By nationalisation I do not necessarily mean straightforward ownership and control by the state. These nationalised industries could be not for profit companies or social enterprises where the employees are the stakeholders. We need to look for more dynamic models in order to make sure that the nationalised services do not stagnate. They must be able to pay their way, and to develop and innovate. The workers in them must be moivated to make them successful. In any case there must be no shareholders - unless that is, all UK adults are made 'shareholders' with 'shares' that cannot be sold or otherwise traded. There is no reason why public services such as health, for example, could not be delivered by mutual organisations supported by the state. We need to come up with new models because we do not want to repeat the mistakes of the past.

What about goods? there is no reason why goods can't be delivered by co-operatives as I've ready proposed in 'How to Beat Capitalism'. There are plenty of successful examples. What we need is a government which is committed to actively promoting and supporting mutualism as a viable alternative to capitalism. There are organisations such as Co-operatives UK which promote the setting up of co-operatives and these need to be encouraged and supported by the government. The Mondragonco-operatives provide a good example of how co-operatives can successfully deliver a range of goods. In the short to medium term we also need the kind of Green New Deal which is being supported by the Green Party to provide thousands of jobs and investment to help to combat climate change.

If an alternative economy is the first priority, the second priority must be democratic reform. We need a written constitution - with a removal of all royal perogatives from the government, an elected second chamber to provide checks and balances, electoral reform with proportional representation and the revival of local government. Local councils must be able to deliver services in-house, be able to provide social housing and have democratic control of local services including health and education. People, local and democratically, must be able to determine whether they want a new store in the heart of their town - not the corporations.

A programme for the left needs to begin urgent steps to move to a low carbon economy. I've already mentioned the Green New Deal But we need to much more particularly in the area of public transport. Climate change is the biggest threat to our society.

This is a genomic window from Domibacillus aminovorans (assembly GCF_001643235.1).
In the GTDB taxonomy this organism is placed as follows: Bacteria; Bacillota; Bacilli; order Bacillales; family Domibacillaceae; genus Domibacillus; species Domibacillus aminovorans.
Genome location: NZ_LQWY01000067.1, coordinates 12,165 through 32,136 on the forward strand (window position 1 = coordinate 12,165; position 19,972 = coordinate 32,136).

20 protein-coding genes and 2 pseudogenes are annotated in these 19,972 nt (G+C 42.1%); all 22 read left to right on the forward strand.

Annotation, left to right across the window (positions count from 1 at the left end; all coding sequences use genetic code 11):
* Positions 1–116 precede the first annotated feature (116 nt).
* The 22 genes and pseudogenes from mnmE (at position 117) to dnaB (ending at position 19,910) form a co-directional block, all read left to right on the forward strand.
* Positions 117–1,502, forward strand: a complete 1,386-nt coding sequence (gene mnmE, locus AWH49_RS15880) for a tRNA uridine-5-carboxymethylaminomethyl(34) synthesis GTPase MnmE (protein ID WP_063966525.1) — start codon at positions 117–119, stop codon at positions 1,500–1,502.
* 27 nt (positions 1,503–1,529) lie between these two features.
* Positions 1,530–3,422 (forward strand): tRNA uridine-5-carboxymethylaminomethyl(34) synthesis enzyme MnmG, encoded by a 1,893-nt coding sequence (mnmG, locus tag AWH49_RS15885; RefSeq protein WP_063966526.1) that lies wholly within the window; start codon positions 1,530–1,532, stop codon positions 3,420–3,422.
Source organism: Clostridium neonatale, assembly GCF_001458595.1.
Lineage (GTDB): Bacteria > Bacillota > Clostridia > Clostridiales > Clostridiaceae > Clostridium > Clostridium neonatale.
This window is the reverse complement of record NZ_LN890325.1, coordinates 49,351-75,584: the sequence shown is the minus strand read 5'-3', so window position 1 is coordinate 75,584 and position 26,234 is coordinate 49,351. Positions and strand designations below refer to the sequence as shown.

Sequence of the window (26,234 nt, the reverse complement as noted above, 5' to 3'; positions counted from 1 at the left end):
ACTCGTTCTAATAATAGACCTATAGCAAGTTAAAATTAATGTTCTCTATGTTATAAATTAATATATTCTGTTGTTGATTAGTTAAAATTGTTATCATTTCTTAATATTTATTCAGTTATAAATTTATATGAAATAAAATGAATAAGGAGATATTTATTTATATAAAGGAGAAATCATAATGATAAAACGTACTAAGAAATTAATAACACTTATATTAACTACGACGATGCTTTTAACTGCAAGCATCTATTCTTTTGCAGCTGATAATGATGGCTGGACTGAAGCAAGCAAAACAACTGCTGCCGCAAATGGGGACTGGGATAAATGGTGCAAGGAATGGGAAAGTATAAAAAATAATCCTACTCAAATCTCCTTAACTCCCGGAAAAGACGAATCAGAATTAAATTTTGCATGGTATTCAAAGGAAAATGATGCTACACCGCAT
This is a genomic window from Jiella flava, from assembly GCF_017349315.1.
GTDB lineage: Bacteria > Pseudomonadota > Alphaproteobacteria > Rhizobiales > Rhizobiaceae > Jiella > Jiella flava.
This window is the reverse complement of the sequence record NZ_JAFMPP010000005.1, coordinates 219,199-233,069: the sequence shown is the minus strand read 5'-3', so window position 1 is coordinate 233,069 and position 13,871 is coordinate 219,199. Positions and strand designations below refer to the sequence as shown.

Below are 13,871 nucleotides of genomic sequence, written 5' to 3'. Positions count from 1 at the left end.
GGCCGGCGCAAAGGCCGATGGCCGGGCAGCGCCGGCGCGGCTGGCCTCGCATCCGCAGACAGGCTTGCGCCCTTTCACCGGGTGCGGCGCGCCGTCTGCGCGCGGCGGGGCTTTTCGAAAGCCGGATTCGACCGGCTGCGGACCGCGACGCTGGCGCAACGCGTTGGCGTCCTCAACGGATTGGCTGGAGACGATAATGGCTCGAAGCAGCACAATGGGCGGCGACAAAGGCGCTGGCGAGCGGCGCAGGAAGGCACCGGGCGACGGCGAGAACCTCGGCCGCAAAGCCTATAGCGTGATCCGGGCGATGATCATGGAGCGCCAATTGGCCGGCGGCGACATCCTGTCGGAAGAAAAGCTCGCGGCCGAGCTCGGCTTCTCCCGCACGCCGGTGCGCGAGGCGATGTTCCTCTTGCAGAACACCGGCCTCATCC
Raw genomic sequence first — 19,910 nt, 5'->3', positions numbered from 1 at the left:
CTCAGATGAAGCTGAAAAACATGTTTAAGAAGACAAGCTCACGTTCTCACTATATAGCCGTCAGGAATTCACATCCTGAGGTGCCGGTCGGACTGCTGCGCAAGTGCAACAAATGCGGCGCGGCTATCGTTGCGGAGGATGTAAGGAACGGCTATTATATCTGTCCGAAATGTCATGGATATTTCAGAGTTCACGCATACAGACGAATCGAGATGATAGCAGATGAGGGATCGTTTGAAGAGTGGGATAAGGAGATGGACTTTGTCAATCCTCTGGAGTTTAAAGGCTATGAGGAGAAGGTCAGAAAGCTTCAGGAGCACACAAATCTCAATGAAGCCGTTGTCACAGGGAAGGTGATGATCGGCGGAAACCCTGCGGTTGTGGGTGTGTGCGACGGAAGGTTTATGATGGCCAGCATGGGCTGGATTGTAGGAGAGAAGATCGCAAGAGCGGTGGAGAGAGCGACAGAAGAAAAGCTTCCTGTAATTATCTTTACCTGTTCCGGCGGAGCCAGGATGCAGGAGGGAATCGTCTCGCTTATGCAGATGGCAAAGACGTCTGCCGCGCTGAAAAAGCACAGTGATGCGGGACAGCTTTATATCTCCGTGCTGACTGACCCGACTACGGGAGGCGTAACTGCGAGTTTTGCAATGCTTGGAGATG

There are many other issues but these are the key ones. The left will have to work hard to persuade voters that these changes are necessary given the evident pro-market bias in the media, and left groups will have to learn to work together instead of the eternal infighting which has cursed socialist politics for the past century or so. A left government will have many obstacles to contend with. Capitalists are likely to stage an investment strike, starving the UK of capital and creating unemployment. European legislation, which enshrines neoliberal values, will have to be reformed. But all this can be done. Franklin D Roosevelt did much of this in the USA - the world heartland of capitalism - and we can do it here.

And finally a word about trade unions. There is a crying need to free up trade unions from the repressive Thatcherite legislation designed to hobble them, This must also be part of a radical left wing programme. But trade unions need to change also. In the UK they have always had very limited horizons - recruit, negotiate, collective bargaining... and er .. that's it. Trade unions did set up the Labour Party but now it has turned against them they must grab the opportunity for change by refusing to support New Labour financially and if necessary setting up a new party of the left. Their role in bringing about an alternative economy will be crucial.

None of this can be done overnight - its a long hard road. But it must and can be done. Capitalists changed the rules to suit their purposes. We must democratically change the rules to suit ours.